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    Warm Hands, Warm Heart?

    Holding Warm Things May Make People More Generous, Likely to View Others More Favorably, Researchers Say
    By Caroline Wilbert
    WebMD Health News
    Reviewed by Louise Chang, MD

    Oct. 23, 2008 -- You're probably familiar with the expression, "cold hands, warm heart." Now there's science to show the opposite is true.

    Lawrence Williams, PhD, assistant professor at the University of Colorado at Boulder, and John A. Bargh, PhD, professor of psychology at Yale University, conducted two studies on undergraduate students to assess how temperatures affect emotions. They found that holding warm things may actually make people view others more favorably and may also make people more generous.

    The first study included 41 college students with an average age of 18.5. A tester met each participant in the lobby of the building where the tests were being conducted. In the elevator on the way up, the tester casually asked the participant to hold his cup of coffee while he recorded some information on his clipboard. The participant did not know the coffee was part of the experiment. Half the participants were asked to hold a cup of warm coffee and half were asked to hold a cup of iced coffee.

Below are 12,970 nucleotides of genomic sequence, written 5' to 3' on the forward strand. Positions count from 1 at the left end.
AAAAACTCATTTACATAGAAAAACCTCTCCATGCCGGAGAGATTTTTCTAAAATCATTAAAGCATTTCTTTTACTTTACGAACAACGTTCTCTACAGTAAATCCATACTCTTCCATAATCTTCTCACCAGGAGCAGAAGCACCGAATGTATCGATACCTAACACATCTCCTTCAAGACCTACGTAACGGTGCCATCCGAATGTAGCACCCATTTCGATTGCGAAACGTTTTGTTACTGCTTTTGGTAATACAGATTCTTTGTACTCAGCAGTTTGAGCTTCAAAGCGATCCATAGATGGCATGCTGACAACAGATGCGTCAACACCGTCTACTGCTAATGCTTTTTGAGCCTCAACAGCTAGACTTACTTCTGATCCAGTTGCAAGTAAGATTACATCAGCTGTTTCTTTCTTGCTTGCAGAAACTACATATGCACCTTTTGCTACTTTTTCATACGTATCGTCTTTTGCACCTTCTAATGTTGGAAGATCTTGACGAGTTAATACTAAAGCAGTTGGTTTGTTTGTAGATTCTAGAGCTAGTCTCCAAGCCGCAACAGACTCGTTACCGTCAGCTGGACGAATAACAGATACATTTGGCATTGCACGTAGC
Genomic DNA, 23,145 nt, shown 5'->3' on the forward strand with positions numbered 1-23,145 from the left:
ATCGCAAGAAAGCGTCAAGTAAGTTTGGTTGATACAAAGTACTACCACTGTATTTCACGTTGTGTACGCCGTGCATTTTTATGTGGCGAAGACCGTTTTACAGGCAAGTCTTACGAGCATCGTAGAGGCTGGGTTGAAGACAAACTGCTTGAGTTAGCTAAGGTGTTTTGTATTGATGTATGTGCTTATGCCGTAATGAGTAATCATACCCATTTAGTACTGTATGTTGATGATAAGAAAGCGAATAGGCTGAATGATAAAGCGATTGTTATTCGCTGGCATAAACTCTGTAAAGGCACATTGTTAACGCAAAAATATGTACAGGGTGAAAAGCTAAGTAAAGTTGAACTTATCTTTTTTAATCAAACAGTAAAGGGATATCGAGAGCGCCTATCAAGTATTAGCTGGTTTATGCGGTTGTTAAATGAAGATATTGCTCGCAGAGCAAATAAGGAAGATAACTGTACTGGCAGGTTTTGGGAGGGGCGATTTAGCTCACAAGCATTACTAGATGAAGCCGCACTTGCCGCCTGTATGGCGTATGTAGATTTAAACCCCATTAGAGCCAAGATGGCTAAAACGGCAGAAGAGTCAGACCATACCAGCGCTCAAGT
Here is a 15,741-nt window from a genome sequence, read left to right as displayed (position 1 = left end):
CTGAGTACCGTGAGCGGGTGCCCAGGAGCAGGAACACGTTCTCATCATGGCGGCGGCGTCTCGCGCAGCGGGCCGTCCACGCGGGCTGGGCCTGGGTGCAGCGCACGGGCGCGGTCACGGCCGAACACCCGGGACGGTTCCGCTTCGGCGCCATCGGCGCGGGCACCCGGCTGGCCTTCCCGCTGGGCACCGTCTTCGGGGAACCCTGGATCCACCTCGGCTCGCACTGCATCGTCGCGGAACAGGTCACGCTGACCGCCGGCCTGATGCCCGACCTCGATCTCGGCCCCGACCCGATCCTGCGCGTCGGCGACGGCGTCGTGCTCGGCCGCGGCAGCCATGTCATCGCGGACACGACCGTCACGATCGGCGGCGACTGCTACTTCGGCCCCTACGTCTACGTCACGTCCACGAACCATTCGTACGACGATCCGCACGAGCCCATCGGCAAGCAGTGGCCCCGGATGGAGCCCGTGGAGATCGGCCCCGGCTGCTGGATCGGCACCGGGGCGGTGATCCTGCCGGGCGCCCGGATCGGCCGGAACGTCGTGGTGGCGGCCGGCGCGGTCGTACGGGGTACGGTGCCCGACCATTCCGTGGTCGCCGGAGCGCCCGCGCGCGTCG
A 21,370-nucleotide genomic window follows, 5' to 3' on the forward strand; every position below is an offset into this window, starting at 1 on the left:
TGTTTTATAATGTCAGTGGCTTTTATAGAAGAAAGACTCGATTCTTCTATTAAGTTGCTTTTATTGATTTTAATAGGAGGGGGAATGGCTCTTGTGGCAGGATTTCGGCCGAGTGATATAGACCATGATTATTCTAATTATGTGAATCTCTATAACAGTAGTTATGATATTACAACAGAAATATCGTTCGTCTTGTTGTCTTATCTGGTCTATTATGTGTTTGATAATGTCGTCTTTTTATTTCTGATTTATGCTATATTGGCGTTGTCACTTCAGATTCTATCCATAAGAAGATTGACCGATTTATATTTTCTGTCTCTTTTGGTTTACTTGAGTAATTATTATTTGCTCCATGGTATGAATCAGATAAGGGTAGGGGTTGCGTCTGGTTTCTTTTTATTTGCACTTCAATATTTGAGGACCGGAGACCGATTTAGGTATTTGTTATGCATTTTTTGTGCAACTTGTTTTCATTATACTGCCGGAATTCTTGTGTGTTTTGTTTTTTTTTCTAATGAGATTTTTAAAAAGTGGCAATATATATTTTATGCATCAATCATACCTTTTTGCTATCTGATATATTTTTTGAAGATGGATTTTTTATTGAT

Once in the testing room, participants were given a packet of information on an unknown person described with words like intelligent, skillful, industrious, practical, and cautious. Participants were then asked to evaluate the person's personality using a questionnaire. Participants who had held the warm coffee were much more likely to score the pretend person as warmer than those who had held the iced coffee.

    "When we ask whether someone is a warm person or cold person, they both have a temperature of 98.6," Bargh, co-author of the paper, says in a news release. "These terms implicitly tap into the primitive experience of what it means to be warm and cold."

    In the second experiment, 53 participants were asked to hold either a hot or cold therapeutic pad. Participants thought their role was to evaluate the product. After the "test," they were offered a reward for themselves or a treat for a friend. The people who had held the warm pad were more likely to choose the reward for the friend.

    "It appears that the effect of physical temperature is not just on how we see others, it affects our own behavior as well," Bargh says. "Physical warmth can make us see others as warmer people, but also cause us to be warmer -- more generous and trusting -- as well."

    Williams, the study's lead author, says in a news release, "At a board meeting, for instance, being willing to reach out and touch another human being, to share their hand, those experiences do matter although we may not always be aware of them."

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